The Boston Bombing trial has finally begun, with prosecutors seeking the death penalty for Dzohkar Tsarnaev, the man who helped his older brother detonate bombs at the Boston Marathon finish line on April 15, 2013.
While Tsarnaev had pled "not guilty" to all 30 counts levied against him, the facts are indisputable: Tsarnaev and his brother killed three people and gruesomely injured 264. At this point the trial isn't about determining if Tsarnaev is guilty or not "” even his defense attorney bluntly told the jury "It was him" in her opening statements "” but is centered around whether or not he should be federally sentenced to death.
Tsarnaev is a lot of things: a killer, a domestic terrorist, a cold-hearted man with radical ideals, a monster. On the flip-side, there are a lot of things he's not: compassionate, accepting of his guilt, and in my perhaps unpopular opinion, deserving of the death penalty.
A woman's bloodied feet hang out of an ambulance after the Boston Bombings shook the Boston Marathon. Jim Rogash / Getty Images
I've been a long-time opponent of the death penalty, due to a mix of moral and political reasons, but I'm not going to waste your time with "Death penalty is murder" arguments. I'll never change your mind by preaching what I believe is "right" and what's "wrong." Those arguments are subjective, and all they'll do is cause a comment war. But financial and racial facts about the death penalty just might stir up an important conversation.
The United States is one of five countries that are responsible for the majority of executions in the world, according to a 2012 report published by Amnesty International. The other countries include China, North Korea, Iran, and Yemen, putting us on par with governments that commit egregious human rights violations ever year.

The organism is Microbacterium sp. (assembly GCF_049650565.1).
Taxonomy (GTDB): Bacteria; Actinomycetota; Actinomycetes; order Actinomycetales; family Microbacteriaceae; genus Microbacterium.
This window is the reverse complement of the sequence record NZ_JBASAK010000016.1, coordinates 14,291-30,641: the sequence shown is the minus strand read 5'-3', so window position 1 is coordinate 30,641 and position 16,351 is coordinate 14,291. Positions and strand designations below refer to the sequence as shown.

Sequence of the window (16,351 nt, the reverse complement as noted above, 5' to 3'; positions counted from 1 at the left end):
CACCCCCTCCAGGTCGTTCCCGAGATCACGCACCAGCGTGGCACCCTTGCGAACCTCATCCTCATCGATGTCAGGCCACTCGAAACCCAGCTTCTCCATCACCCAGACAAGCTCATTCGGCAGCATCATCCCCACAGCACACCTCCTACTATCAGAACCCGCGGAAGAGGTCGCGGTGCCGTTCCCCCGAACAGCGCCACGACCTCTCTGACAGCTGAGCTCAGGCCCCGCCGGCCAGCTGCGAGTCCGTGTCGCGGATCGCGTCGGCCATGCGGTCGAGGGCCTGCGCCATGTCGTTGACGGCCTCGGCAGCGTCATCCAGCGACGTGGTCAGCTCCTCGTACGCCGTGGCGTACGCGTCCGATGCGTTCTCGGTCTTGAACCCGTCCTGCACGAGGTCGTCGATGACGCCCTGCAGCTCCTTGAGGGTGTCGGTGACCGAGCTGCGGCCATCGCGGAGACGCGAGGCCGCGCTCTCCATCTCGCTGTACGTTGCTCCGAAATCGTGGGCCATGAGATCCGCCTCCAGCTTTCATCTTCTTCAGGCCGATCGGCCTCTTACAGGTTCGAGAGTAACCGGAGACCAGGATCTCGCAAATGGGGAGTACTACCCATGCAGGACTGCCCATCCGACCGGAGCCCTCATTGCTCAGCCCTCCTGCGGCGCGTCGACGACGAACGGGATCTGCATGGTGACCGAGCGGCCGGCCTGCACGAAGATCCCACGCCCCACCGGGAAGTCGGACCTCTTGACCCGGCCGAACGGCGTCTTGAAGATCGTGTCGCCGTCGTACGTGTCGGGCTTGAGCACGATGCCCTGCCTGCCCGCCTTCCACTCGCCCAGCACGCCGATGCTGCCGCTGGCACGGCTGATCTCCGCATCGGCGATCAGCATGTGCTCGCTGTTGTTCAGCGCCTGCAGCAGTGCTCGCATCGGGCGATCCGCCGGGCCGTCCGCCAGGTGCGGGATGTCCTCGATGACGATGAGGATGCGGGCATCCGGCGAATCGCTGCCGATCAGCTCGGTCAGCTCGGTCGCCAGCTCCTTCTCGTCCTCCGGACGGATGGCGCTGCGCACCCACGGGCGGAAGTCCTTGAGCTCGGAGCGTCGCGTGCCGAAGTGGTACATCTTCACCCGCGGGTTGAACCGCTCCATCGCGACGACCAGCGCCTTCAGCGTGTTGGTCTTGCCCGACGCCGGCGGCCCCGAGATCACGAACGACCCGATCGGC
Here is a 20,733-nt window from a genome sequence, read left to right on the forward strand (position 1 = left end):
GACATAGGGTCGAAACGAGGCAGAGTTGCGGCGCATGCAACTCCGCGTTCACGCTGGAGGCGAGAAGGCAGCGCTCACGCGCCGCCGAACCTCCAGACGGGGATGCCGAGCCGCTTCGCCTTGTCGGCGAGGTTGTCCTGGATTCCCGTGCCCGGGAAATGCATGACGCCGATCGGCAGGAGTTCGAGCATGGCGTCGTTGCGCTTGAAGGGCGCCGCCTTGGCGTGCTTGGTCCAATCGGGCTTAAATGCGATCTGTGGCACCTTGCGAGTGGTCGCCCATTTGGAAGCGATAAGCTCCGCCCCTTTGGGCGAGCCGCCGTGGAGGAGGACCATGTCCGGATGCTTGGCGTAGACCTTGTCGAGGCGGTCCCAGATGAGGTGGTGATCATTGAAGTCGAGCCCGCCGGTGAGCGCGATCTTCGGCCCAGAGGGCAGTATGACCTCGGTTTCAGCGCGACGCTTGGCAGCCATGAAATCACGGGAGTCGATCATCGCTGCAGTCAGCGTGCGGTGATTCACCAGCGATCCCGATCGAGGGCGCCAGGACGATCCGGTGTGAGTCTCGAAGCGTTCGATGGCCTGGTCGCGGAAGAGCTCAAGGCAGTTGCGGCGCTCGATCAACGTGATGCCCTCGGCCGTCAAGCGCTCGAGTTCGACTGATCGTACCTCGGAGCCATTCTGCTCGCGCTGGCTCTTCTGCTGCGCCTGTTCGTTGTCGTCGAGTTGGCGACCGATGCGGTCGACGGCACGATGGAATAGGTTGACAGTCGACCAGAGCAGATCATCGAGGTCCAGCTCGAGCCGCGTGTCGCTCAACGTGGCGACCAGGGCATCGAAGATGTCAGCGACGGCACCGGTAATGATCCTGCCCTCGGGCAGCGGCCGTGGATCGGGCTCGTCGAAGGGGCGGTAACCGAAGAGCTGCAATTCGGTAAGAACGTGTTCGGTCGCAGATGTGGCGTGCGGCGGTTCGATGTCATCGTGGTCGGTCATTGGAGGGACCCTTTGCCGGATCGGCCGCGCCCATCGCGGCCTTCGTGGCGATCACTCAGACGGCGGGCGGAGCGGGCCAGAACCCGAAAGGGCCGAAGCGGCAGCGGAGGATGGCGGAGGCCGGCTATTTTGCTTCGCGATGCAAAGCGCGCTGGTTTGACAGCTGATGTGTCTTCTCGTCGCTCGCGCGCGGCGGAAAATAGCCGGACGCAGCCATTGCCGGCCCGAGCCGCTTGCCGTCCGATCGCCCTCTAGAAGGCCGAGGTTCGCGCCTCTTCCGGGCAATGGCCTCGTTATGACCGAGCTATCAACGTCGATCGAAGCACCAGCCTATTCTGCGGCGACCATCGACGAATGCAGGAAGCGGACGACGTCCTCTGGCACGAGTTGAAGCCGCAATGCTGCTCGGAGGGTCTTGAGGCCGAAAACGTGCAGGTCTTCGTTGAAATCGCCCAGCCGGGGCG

But most other nations must also execute criminal offenders, right? Actually, no. The same Amnesty report noted that "over two-thirds of the countries in the world "” 141 "” have abolished the death penalty in law or practice." Perhaps this is because of how incredibly expensive the process really is.
The LA Times reported that California taxpayers alone "have spent more than $4 billion on capital punishment" since 1978 when it was reinstated. To break that down, taxpayers have paid "about $308 million for each of the 13 executions carried out since then," or around $184 million a year.
The Kansas Judicial Council found that death penalty cases "cost about four times as much as defending a case where the death penalty is not considered," and Donald McCartin, who has overseen nine executions, told Forbes that "it's 10 times more expensive" to kill someone rather than incarcerate them for life. Even Fox News has reported that "a death penalty trial costs $1 million more than one in which prosecutors seek life without parole."
Proponents of the death penalty will argue that the drugs themselves aren't very expensive in an attempt to discredit the facts. While pharmaceutical companies haven't released just how much the drugs used for lethal injection cost, many estimate the state pays about $100 per execution. What the drugs lack in price is more than made up for by the cost of the trials surrounding the death penalty sentence.